Precise pitch-scaling of carbon nanotube arrays within three-dimensional DNA nanotrenches

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Science  22 May 2020:
Vol. 368, Issue 6493, pp. 874-877
DOI: 10.1126/science.aaz7440

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DNA bricks build nanotube transistors

Semiconducting carbon nanotubes (CNTs) are an attractive platform for field-effect transistors (FETs) because they potentially can outperform silicon as dimensions shrink. Challenges to achieving superior performance include creating highly aligned and dense arrays of nanotubes as well as removing coatings that increase contact resistance. Sun et al. aligned CNTs by wrapping them with single-stranded DNA handles and binding them into DNA origami bricks that formed an array of channels with precise intertube pitches as small as 10.4 nanometers. Zhao et al. then constructed single and multichannel FETs by attaching the arrays to a polymer-templated silicon wafer. After adding metal contacts across the CNTs to fix them to the substrate, they washed away all of the DNA and then deposited electrodes and gate dielectrics. The FETs showed high on-state performance and fast on-off switching.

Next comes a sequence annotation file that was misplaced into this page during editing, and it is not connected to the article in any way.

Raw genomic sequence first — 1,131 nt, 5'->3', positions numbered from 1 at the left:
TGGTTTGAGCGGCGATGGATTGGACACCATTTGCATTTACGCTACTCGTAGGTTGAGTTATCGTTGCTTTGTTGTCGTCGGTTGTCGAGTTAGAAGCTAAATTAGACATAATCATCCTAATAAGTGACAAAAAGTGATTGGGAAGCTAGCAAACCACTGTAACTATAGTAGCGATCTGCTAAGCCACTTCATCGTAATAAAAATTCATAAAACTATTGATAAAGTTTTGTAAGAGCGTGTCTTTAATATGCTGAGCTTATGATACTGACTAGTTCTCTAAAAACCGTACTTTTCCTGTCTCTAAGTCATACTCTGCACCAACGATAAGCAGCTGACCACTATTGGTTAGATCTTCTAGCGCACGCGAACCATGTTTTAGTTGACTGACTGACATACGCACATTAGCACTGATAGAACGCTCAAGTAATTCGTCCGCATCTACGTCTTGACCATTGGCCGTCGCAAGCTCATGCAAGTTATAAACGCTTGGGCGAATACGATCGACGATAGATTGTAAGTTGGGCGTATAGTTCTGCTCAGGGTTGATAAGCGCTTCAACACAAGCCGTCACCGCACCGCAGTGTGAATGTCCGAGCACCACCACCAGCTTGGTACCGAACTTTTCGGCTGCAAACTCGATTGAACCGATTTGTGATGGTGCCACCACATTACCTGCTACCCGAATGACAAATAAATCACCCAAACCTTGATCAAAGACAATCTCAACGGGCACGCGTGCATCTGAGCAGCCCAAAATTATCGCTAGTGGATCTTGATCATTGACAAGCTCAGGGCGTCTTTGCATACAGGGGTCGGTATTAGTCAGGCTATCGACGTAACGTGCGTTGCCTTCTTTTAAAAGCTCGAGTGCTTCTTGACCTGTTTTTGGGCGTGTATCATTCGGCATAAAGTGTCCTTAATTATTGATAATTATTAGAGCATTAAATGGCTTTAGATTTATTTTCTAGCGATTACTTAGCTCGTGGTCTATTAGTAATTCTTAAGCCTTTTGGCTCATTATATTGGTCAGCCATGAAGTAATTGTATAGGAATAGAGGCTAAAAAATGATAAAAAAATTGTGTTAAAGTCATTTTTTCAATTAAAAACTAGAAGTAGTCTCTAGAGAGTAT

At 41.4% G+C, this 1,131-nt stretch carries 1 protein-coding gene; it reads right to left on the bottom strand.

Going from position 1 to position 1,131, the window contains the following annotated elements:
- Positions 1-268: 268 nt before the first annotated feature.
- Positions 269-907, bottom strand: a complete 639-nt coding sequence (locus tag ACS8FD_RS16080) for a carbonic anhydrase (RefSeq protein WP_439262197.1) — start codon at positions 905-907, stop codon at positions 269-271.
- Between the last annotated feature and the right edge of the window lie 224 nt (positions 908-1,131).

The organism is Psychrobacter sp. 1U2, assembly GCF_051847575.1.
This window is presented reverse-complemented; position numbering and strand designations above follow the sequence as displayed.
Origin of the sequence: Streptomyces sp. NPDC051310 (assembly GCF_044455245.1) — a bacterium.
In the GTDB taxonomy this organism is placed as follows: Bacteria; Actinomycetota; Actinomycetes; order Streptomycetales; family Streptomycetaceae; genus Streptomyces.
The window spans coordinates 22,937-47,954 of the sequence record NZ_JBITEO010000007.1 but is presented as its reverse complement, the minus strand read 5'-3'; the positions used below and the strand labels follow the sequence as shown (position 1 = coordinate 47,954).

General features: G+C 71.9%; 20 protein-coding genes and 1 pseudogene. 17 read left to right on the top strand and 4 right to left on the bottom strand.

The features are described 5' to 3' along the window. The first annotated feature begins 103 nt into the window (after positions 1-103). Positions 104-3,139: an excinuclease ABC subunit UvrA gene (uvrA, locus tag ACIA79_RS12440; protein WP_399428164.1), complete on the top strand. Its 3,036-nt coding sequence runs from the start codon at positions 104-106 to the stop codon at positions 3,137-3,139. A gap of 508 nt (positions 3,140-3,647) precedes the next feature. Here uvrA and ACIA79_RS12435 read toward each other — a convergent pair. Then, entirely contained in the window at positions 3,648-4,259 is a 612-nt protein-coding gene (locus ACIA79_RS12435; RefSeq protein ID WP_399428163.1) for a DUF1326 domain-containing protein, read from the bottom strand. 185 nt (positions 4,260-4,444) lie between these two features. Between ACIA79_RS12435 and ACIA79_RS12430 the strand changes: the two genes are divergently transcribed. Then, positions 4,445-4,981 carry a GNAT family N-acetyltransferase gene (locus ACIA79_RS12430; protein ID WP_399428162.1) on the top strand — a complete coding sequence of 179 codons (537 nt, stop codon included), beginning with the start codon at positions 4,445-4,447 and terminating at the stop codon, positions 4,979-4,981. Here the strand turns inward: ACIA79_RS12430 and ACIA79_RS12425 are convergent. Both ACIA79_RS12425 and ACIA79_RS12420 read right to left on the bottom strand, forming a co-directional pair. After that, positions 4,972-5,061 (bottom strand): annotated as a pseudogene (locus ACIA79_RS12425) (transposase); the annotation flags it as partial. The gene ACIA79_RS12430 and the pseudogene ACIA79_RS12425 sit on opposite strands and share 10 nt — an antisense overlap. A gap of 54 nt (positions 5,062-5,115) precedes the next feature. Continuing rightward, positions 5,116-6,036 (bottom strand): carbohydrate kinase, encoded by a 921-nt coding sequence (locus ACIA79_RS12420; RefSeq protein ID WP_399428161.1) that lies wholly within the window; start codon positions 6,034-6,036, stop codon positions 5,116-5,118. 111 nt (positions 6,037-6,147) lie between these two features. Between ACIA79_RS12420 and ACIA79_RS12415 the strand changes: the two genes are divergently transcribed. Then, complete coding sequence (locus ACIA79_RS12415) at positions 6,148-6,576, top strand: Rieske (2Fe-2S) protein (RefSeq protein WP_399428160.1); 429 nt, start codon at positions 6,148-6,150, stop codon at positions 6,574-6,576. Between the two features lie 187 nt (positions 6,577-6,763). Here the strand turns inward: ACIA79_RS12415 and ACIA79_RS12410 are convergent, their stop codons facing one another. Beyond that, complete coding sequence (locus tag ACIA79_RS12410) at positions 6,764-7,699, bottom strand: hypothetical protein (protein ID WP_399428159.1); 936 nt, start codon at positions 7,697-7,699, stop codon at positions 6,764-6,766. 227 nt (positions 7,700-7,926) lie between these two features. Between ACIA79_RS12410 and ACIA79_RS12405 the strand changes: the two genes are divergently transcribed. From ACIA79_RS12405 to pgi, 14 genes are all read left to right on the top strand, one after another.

Science, this issue p. 874, p. 878


Precise fabrication of semiconducting carbon nanotubes (CNTs) into densely aligned evenly spaced arrays is required for ultrascaled technology nodes. We report the precise scaling of inter-CNT pitch using a supramolecular assembly method called spatially hindered integration of nanotube electronics. Specifically, by using DNA brick crystal-based nanotrenches to align DNA-wrapped CNTs through DNA hybridization, we constructed parallel CNT arrays with a uniform pitch as small as 10.4 nanometers, at an angular deviation <2° and an assembly yield >95%.

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